March 11, 2013
I wanted to let the dust settle on this story and see public reaction before writing on it. And after doing so, I've come to a startling conclusion: America isn’t following the script anymore.
Instead, Nationwide driver Jeremy Clements became an overnight sensation thanks to the blundering, heavy-handed way in which his statement was mishandled.
The story goes like this: Clements spoke words that NASCAR didn't like. Rather than supporting his ability to speak freely, NASCAR quickly censored him and handed down an indefinite suspension. Clements was then forced to recite one of those carefully staged, sickly-sweet “I've been a bad boy and I'm sorry” speeches.
Now before we get started, let me make the obligatory disclaimer. Some nincompoop is bound to accuse me of defending Clements’ comment. I am not. It is impossible for me to defend Clements’ comment because I don’t even know what the man said. Sure, rumors abound, but no recording of the conversation exists and as of this writing both NASCAR and Clements remain officially silent.
And this article is not about whatever Clements said. This article is about a public backlash that has gone completely off the reservation. Despite decades of conditioning in political correctness, America is not buying tickets to board the I Hate Jeremy Express.
There are many reasons. What, for example, did Clements say? You’re not allowed to know. To whom was it offensive? You’re not allowed to know that, either. As far as I can tell, no actual human has even claimed to be victimized by the comment. Therefore, Clements' scripted apology was given to the entire universe, yet to no one in particular. And I, for one, think that’s really dumb.
The censored syllables were not made in front of a microphone. This didn't even occur in an interview. It occurred in a private, off-the-record conversation with a reporter and a NASCAR employee, after which the employee apparently tattled to the nearest series official. We're not sure what the reward is for turning in your own driver, but 30 pieces of silver seems about right.
And what's next? Will sanctioning bodies begin examining every conversation a driver has… with his wife… at home… in their bedroom?
But hang on. This gets worse. The NASCAR employee who turned in Clements has not been identified. And apparently won't be, which will make it very difficult for KGB recruiters to offer them a job.
So here is the big picture… Clements' accuser gets a free pass to slink anonymously into the shadows. The public is not allowed to judge for themselves what was actually said. This allows NASCAR's arbitrary, indefinite penalty to stand unexamined by fair-minded people, despite the fact that no actual victim has ever claimed any loss or offense of any kind.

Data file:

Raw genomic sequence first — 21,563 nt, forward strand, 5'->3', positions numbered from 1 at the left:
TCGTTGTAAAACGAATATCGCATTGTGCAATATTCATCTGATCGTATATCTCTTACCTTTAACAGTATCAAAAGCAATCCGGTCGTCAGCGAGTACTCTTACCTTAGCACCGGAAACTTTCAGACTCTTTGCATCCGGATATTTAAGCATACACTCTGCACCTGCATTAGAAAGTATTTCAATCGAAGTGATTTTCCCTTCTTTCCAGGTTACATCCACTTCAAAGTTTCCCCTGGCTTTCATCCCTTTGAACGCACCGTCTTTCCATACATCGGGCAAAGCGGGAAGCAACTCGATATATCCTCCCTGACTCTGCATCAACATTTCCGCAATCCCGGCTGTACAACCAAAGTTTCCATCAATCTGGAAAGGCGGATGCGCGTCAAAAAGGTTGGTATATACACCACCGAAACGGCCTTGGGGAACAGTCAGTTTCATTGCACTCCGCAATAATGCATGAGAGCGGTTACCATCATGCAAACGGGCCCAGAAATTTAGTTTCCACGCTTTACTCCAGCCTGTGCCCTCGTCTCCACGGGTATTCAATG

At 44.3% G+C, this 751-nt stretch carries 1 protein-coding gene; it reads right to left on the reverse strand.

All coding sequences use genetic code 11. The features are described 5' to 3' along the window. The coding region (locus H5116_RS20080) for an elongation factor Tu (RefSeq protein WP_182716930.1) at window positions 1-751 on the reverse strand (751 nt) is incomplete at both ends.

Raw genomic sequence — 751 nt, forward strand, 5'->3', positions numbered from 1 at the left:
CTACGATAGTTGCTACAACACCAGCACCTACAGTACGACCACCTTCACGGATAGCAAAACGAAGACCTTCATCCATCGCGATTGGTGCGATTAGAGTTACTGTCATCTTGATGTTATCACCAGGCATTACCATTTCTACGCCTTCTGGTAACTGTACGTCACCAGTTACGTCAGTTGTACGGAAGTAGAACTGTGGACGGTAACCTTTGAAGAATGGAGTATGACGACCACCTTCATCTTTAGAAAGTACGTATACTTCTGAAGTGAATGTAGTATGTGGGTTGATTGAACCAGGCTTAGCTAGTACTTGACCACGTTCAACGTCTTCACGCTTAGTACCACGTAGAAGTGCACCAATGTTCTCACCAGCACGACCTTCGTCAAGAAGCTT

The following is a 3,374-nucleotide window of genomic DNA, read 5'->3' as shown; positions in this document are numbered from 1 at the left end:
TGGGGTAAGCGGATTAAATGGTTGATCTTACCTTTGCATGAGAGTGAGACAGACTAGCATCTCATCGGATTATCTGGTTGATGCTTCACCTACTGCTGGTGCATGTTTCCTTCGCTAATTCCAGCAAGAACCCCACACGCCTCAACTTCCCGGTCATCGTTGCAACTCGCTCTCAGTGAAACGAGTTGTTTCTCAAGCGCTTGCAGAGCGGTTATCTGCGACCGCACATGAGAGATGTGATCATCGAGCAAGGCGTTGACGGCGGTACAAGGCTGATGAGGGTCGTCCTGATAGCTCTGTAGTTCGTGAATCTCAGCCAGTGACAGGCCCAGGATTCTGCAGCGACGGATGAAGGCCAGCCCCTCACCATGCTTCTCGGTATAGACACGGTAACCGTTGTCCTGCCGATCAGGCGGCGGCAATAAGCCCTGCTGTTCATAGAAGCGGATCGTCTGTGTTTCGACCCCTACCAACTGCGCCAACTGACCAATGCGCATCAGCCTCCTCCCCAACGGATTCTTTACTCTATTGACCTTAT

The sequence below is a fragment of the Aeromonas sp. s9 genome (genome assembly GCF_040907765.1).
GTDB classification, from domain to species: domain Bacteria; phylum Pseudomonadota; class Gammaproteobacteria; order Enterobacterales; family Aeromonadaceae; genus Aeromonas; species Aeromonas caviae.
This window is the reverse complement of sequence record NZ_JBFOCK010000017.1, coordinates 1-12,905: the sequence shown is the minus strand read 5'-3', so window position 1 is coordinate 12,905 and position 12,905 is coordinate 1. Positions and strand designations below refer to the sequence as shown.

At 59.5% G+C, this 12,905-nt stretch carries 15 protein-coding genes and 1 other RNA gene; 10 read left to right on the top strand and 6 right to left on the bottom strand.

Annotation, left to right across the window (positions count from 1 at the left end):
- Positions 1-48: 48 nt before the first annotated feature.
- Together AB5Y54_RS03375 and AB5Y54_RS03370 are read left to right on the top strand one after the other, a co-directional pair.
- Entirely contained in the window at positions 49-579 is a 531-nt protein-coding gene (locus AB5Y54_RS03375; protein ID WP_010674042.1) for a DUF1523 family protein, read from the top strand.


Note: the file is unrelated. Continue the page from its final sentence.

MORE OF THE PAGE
No wonder America isn’t buying it. This whole mess appears to have about as much credibility as one of those DEA drug stings.
I don’t know what Clements said, but I can tell you that I fear linguistic fascism and censorship more than I fear any insult someone could hurl at me.
The carefully prepared script now tells us to dismiss Clements as a leper until he completes some Sovietesque indoctrination class with a shrink designed to re-program his thoughts for public acceptance. But here’s the really interesting part… America isn't following the script anymore.
On the contrary, Clements’ Twitter following has increased by nearly 20% in less than two weeks and his page is loaded with supportive comments. Racing forums are stocked with Clements supporters who condemn NASCAR’s intolerance of intolerance. Even USA Today and ESPN published op-eds defending Clements to one extent or another.
Note to NASCAR: it didn’t work with A. J. Allmendinger, it’s not working with Clements, and it won’t work with Denny Hamlin. Stop trying to control what everyone says and does. Support liberty, not control tactics. This whole scheme to suspend or threaten people until they become politically correct, media-approved, plastic Miss Universe clones just isn’t cutting it with the public.
Which got me to thinking. Maybe Americans prefer dealing with things the old-fashioned way.
Once upon a time, when someone said something that was offensive, people didn’t tattle on each other like school children. They didn’t threaten to deprive them of their livelihood. Instead, they settled it face to face.
If there is an actual person somewhere who was offended by Clements' unknown remark, maybe they should speak with him directly, explain their position and simply ask for an apology.
My guess is that Clements would stand up like a man, apologize and decide of his own free will to refrain from saying such things again. Isn’t that exactly what most of us would do?
And if he doesn't, NASCAR won't have to script an apology, artificially manufacture a public revolt and legislate him out of a job. That will happen all by itself.
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